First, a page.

That’s the way it worked with the laser, that’s the way with lots of other components. You have some kind of technology, you get a bunch of smart people who are obsessed with it. And ultimately they find something useful they can do with it. It’d be nice to do it the other way, but unfortunately I really don’t know of any examples where that has transpired. ” — Gajus Worthington, CEO of Fluidigm
I tried thinking of biomedical technology companies that started with a market opportunity first, and then developed solutions. I couldn’t come up with any in the microfluidics space. (Although it is hard to know the backstory behind how companies match product and market.) Do you have any examples of a team starting with a problem, evaluating a range of solutions (microfluidic and non-microfluidic), choosing to go with microfluidics, and then building a microfluidics team?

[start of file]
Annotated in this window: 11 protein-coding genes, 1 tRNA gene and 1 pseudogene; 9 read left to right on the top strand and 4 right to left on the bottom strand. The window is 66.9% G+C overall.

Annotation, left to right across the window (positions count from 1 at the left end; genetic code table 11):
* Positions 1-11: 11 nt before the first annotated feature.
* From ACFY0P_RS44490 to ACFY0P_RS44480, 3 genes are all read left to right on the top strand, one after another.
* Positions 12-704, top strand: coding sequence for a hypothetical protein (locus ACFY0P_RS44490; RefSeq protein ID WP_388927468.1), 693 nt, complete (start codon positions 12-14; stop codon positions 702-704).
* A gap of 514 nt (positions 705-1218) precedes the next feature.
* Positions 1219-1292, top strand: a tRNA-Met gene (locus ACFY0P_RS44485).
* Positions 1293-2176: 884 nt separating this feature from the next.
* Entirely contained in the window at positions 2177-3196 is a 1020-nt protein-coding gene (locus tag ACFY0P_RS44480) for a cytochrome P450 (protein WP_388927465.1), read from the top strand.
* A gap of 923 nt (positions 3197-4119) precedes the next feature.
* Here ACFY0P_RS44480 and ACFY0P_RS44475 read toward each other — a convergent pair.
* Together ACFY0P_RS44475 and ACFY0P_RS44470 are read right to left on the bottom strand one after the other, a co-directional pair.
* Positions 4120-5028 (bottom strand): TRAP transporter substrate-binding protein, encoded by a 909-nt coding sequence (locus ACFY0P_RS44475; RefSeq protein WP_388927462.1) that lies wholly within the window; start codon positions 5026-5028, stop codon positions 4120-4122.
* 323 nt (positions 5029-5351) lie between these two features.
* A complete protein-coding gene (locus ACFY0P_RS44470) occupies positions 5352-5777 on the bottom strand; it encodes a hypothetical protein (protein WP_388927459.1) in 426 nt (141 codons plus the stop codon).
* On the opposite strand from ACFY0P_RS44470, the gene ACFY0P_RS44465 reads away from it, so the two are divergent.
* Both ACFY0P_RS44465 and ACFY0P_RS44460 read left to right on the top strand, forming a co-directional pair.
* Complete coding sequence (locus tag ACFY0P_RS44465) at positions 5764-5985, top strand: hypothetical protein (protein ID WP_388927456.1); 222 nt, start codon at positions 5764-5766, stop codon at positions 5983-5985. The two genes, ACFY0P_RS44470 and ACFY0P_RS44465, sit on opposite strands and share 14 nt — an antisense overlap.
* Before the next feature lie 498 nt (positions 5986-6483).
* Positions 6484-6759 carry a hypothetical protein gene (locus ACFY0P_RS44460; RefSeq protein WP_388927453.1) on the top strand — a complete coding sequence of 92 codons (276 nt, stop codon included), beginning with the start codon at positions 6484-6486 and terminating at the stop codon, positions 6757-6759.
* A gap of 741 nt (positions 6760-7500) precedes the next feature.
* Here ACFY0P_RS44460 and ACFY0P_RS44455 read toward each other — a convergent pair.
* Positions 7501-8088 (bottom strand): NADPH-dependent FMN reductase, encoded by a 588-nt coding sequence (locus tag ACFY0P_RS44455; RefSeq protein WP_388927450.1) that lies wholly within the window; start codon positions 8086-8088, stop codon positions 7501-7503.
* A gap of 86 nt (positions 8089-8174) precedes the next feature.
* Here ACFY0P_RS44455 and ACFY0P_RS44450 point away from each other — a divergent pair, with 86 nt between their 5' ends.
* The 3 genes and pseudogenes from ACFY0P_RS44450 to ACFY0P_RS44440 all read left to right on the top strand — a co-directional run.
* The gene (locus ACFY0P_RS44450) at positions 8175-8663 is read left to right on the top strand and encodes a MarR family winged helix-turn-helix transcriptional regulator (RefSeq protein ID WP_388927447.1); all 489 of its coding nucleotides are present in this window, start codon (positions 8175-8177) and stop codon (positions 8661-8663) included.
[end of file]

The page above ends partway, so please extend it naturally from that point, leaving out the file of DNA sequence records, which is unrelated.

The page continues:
In diffusible signaling, cells communicate with each other by secreting signaling molecules which diffuse into the surrounding liquid before being taken up by those same cells or neighboring cells via receptors. Cell signaling is especially important for stem cells because it can determine how a stem cell specializes into various tissue types. Traditionally cells are grown in Petri dishes in standing liquid. In these conditions, the chemical makeup of the environment around the cells is constantly changing as cells secrete and take up a complex array of signaling molecules. It has been challenging for biologists to experimentally probe the details of these closed-loop interactions: what molecules are secreted when, which cells receive the signals, and what effects do the signals have on the cell?